On Education Policy

Chapter 4 deals with ‘race’ education policy under New Labour. Gillborn (2008, p. 75) describes the first four years as ‘naive multiculturalism’ because although there was evidence of a limited commitment to equity, apart from the decision to set up separate faith schools, and the Stephen Lawrence Inquiry Report (Macpherson 1999), this was largely superficial, consisting of ‘rhetorical flourishes that left mainstream policy untouched’ (ibid., p. 75).

Gillborn (2008, pp. 76-80) refers to the second period, between 9/11 and 7/7 (2001-2005), as ‘cynical multiculturalism’. He describes it (ibid., p. 76-7) as a period when the government continued

its rhetorical commitment to ethnic diversity and race equality ... [in] a cynical attempt to retain the appearance of enlightened race politics while simultaneously pursuing a policy agenda that increasingly resembled the earlier assimilationist/integrationist phases . where the voices and concerns of White people were openly accorded a position of dominance.

In the context of 9/11, Gillborn (2008, p. 77) cites Adams and Burke (2006, p. 991) who state that the racialization of that event and the resulting demonization of entire minoritized communities simply could not have happened had the attackers been part of the white racial majority. While this may be true for the white ‘racial’ majority, one has to wonder whether Adams and Burke (Gillborn does not tell us if they are Critical Race Theorists) and Gillborn, as a Critical Race Theorist, are forgetting the fact that the racialization of the Irish, a white ‘racial minority’ in Britain, intensified at times of IRA activity, particularly when actually located in Britain (Walter 1999, p. 319).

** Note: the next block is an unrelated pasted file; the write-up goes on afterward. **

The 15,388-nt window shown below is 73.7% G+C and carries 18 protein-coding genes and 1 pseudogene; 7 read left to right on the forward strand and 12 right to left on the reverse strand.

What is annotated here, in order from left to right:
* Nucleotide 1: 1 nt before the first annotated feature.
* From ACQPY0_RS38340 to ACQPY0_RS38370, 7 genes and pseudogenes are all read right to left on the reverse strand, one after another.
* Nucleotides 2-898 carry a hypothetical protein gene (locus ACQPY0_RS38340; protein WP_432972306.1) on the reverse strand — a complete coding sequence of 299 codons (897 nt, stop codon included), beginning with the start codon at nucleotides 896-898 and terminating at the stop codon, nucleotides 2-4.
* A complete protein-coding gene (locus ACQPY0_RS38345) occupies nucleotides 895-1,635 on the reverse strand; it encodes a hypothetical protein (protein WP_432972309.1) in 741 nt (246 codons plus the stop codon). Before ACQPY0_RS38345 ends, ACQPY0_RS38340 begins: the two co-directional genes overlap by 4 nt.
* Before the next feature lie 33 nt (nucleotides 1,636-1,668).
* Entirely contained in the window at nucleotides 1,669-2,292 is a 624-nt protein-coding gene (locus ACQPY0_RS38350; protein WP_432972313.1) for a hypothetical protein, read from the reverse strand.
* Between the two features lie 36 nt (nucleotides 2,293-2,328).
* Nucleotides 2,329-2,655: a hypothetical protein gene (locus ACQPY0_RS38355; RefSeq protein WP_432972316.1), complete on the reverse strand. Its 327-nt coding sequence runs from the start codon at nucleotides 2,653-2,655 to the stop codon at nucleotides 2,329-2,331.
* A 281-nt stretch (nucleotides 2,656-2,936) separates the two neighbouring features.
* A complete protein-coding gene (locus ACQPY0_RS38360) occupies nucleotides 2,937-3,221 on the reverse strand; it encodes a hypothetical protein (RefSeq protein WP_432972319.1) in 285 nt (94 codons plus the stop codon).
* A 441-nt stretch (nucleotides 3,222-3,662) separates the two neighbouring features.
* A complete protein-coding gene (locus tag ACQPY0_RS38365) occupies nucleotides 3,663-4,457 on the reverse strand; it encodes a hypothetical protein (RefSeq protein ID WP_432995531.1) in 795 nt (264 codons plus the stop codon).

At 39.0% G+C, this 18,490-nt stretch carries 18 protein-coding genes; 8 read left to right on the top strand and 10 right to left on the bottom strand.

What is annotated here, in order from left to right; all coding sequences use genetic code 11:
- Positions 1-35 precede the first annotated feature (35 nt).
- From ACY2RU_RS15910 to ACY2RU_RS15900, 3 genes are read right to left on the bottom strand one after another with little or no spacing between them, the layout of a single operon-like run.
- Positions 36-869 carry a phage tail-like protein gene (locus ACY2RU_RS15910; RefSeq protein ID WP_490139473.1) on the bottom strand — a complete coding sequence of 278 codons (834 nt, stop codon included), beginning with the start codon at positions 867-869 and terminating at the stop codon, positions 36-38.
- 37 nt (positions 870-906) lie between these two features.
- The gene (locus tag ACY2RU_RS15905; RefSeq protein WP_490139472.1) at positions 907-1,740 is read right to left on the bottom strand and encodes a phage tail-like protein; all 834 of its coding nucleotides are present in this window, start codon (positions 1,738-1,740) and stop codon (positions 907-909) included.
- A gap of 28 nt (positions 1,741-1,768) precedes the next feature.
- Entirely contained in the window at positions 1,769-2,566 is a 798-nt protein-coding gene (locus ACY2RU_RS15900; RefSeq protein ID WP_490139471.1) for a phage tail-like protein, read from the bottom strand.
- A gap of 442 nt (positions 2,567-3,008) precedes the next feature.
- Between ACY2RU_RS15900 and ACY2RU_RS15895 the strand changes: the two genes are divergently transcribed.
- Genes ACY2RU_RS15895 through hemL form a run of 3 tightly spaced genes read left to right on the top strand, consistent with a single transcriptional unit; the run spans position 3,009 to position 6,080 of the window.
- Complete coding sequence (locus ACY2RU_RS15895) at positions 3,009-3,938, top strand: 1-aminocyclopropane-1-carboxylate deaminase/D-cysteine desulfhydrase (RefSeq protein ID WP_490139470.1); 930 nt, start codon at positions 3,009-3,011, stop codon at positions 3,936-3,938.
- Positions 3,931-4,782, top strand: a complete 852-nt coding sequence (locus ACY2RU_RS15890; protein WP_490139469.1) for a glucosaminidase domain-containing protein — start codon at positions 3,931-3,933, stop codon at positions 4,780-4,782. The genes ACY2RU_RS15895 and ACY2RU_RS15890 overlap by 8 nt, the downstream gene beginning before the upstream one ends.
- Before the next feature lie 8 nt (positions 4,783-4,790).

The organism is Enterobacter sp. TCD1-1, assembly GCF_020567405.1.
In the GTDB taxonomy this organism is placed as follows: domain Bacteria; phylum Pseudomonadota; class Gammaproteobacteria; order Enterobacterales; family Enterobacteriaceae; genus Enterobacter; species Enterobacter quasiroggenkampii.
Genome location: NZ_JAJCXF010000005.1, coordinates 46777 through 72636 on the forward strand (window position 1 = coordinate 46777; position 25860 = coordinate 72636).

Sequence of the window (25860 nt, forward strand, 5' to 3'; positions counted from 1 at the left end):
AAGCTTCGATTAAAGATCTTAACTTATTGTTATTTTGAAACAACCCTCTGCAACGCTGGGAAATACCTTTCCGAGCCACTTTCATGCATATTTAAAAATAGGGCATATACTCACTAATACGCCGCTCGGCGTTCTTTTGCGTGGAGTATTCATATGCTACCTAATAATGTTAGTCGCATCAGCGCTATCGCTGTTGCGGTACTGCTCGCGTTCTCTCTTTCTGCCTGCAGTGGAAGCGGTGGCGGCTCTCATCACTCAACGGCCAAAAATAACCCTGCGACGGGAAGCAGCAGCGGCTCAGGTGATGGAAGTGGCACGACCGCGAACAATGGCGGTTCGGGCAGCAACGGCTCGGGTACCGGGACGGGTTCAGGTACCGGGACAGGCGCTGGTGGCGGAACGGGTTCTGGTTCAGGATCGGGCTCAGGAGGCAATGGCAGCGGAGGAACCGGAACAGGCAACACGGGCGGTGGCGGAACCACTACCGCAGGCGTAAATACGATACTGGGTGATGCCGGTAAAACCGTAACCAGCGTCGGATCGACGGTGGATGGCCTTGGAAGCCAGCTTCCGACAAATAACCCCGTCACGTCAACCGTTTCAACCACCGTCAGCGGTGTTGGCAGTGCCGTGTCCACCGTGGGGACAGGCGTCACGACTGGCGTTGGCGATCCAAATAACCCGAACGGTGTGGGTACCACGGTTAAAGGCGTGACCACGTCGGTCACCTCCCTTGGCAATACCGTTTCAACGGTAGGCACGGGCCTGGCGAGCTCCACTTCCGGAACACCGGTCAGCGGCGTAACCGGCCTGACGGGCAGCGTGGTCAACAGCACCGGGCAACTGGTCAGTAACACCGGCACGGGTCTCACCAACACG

The third period, from 7/7 (2005) up to the present is described as ‘aggressive majoritinarianism’ (Gillborn 2008, pp. 81-89) (this would equate with Wetherell, Lafleche & Berkeley (eds)’s, 2007, concept of ‘hard community cohesion’ discussed earlier in this chapter). On 7th July, 2005, as noted earlier in this volume, a co-ordinated series of explosions in London killed fifty-two people, and injured a further seven hundred. Gillborn (2008, p. 81) argues that the attacks heightened ‘still further the retaliatory confidence of politicians and the media’, and that their mood from one of retaliation to ‘aggressive majoritarianism’ ‘where Whites now took the initiative in promoting ever more disciplinary agendas’ (ibid.). As he concludes (ibid):

The rights and perspectives of the White majority were now asserted, sometimes in the name of ‘integration’ and ‘cohesion’ (the code words for contemporary assimilationism) but also simply on the basis that the majority disliked certain things (such as Muslim veils) and now felt able to enforce those prejudices in the name of common sense, integration and even security.